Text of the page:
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Herb Rothschild Jr.: Not until my ox is gored

Hurricane Audrey killed between 400 and 500 people in 1957, the majority of whom were in Cameron Parish, Louisiana. Laura, which made landfall last month at just about the same place on the Gulf Coast, killed fewer than 20, none of whom were in Cameron Parish. The difference was evacuation. Few parish residents heeded the warning in advance of Audrey. The lesson was painful, but apparently it stuck with those folks.

I have no way of determining what percentage of us there are for whom events are of no concern — or, in a meaningful sense, real — unless they impinge on us personally. Still, it must be large. And that’s despite the historically unprecedented availability of information about what’s occurring at any given time and place in the world, especially about catastrophic events.

It’s true that the pain of the world seems limitless and our ability to share the pain of others has limits. I confess that I mostly avoid reading about life in refugee camps in Bangladesh or Burundi or even at the U.S.-Mexico border because I find it emotionally overwhelming. Protecting oneself from emotional overload, though, is different than excluding disturbing realities altogether from one’s cognitive universe. After turning off the pain, the acknowledgment it bespoke remains to affect one’s view of the world, one’s politics, even one’s personal choices and allocation of money. Not so, exclusion.

If I thought about climate change continuously, I would be paralyzed by despair. The planet is heating up faster than most predictions a decade ago, and the higher temperatures rise, the more reinforcing events — such as thawing of the permafrost and the resulting release of methane — occur. But in a Pew Research Center poll released Aug. 13, only 42% of registered voters said the issue mattered a lot to them in our upcoming national election. Americans’ concern has increased over time (a majority of those polled did say climate change mattered “somewhat”), but it hasn’t matched the pace of the threat. Too few feel its impact or recognize its connection to the impacts they do feel. Jackson County will go Republican again.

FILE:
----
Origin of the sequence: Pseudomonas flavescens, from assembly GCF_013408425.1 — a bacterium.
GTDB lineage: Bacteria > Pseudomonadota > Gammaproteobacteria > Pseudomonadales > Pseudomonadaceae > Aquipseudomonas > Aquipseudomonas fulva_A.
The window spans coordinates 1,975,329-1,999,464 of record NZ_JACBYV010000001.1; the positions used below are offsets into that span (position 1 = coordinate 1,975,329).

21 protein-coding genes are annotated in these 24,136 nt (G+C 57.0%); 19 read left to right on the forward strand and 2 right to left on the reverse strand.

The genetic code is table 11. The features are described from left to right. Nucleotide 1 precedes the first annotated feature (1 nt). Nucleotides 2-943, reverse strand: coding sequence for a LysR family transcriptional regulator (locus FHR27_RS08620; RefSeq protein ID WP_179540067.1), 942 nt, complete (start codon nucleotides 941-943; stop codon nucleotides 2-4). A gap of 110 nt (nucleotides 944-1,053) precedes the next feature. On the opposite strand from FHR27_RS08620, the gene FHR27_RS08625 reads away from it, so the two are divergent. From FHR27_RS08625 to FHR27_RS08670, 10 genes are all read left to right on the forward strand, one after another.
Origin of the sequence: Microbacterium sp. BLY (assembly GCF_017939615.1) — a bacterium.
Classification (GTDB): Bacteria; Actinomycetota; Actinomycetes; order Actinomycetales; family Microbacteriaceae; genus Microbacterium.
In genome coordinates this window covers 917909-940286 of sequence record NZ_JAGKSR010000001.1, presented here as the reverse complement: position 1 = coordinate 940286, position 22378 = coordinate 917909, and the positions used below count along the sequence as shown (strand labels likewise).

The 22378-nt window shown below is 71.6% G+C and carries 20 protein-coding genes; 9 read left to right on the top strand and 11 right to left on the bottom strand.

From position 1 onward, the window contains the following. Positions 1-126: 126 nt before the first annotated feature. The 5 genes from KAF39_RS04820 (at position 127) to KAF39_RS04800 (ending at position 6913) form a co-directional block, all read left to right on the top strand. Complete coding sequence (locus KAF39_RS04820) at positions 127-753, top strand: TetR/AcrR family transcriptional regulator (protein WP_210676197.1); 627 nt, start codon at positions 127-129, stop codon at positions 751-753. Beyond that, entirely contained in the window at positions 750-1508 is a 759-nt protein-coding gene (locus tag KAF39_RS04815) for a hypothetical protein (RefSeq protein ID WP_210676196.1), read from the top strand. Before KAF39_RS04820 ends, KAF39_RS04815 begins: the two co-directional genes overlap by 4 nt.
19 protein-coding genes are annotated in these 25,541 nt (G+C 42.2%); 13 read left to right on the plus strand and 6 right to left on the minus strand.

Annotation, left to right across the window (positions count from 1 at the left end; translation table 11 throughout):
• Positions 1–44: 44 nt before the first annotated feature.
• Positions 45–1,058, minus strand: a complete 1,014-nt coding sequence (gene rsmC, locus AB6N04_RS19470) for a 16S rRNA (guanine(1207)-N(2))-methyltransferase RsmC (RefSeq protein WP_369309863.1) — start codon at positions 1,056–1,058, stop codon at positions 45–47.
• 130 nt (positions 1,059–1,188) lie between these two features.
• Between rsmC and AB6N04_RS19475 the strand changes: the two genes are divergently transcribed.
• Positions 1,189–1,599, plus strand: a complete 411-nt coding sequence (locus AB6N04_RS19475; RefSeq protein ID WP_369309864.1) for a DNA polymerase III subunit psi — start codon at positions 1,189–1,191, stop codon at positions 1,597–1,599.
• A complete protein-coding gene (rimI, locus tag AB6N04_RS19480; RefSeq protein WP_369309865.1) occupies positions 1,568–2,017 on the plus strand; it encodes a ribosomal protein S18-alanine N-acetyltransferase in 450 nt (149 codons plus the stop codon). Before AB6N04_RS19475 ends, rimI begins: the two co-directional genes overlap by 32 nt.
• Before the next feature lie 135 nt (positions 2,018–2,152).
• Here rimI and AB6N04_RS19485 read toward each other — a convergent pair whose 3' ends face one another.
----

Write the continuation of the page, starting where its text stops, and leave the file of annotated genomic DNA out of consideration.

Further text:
It’s precisely because we individuals can’t be relied upon to take cognizance of realities beyond the sphere of our immediate concerns that we rely on our governments. Their responsibility — be it city-, county-, state-, nation- or world-wide — is inherently broader in scope than ours. We depend on our public servants to attend to concerns remote from as well as near to us, assessing their present and future importance to the general well-being. We may bemoan the way persons become statistics for governments, but that’s necessary if multiple and disparate concerns are to be addressed, relative degrees of importance assigned, and resources properly allocated.

The great failing of our national government during the current plague is that it has been willing to authorize individuals to assess the magnitude of the threat for themselves and act accordingly. By downplaying the collective danger and validating an individual-rights response to public health mandates, it gave political cover to run-of-the-mill carelessness. Many people in “Red States” came to regret their adherence to the Trump line, but the reality is that for most young people and for those who live in less urbanized areas, COVID-19 simply doesn’t pose the threat that it does to the elderly and to people in big cities, especially poor people.

That last group, of course, aren’t Trump voters. I’ll be interested to see how elderly white people vote in November.

Herb Rothschild’s column appears in the Ashland Tidings every Saturday.

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